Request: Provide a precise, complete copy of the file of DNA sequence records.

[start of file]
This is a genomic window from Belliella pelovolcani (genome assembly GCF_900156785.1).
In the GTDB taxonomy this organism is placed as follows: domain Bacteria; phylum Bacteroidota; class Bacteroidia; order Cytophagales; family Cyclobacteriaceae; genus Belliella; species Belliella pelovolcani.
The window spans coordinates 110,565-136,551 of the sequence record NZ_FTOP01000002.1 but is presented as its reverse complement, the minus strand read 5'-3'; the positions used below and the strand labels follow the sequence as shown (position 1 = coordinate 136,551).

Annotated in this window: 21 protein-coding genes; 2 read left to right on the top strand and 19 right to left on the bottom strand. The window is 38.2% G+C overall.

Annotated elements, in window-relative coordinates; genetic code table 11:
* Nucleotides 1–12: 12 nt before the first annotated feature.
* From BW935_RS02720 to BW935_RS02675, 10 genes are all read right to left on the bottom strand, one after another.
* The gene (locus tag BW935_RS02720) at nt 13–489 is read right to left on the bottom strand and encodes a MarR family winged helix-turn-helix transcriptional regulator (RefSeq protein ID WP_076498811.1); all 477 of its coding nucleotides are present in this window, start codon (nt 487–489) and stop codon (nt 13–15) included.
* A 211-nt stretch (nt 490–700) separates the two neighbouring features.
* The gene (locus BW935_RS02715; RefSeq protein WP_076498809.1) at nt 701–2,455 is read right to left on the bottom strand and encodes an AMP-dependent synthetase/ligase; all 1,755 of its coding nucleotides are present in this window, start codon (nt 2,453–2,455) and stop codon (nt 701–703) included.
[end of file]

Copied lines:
This is a genomic window from Belliella pelovolcani (genome assembly GCF_900156785.1).
In the GTDB taxonomy this organism is placed as follows: domain Bacteria; phylum Bacteroidota; class Bacteroidia; order Cytophagales; family Cyclobacteriaceae; genus Belliella; species Belliella pelovolcani.
The window spans coordinates 110,565-136,551 of the sequence record NZ_FTOP01000002.1 but is presented as its reverse complement, the minus strand read 5'-3'; the positions used below and the strand labels follow the sequence as shown (position 1 = coordinate 136,551).

Annotated in this window: 21 protein-coding genes; 2 read left to right on the top strand and 19 right to left on the bottom strand. The window is 38.2% G+C overall.

Annotated elements, in window-relative coordinates; genetic code table 11:
* Nucleotides 1–12: 12 nt before the first annotated feature.
* From BW935_RS02720 to BW935_RS02675, 10 genes are all read right to left on the bottom strand, one after another.
* The gene (locus tag BW935_RS02720) at nt 13–489 is read right to left on the bottom strand and encodes a MarR family winged helix-turn-helix transcriptional regulator (RefSeq protein ID WP_076498811.1); all 477 of its coding nucleotides are present in this window, start codon (nt 487–489) and stop codon (nt 13–15) included.
* A 211-nt stretch (nt 490–700) separates the two neighbouring features.
* The gene (locus BW935_RS02715; RefSeq protein WP_076498809.1) at nt 701–2,455 is read right to left on the bottom strand and encodes an AMP-dependent synthetase/ligase; all 1,755 of its coding nucleotides are present in this window, start codon (nt 2,453–2,455) and stop codon (nt 701–703) included.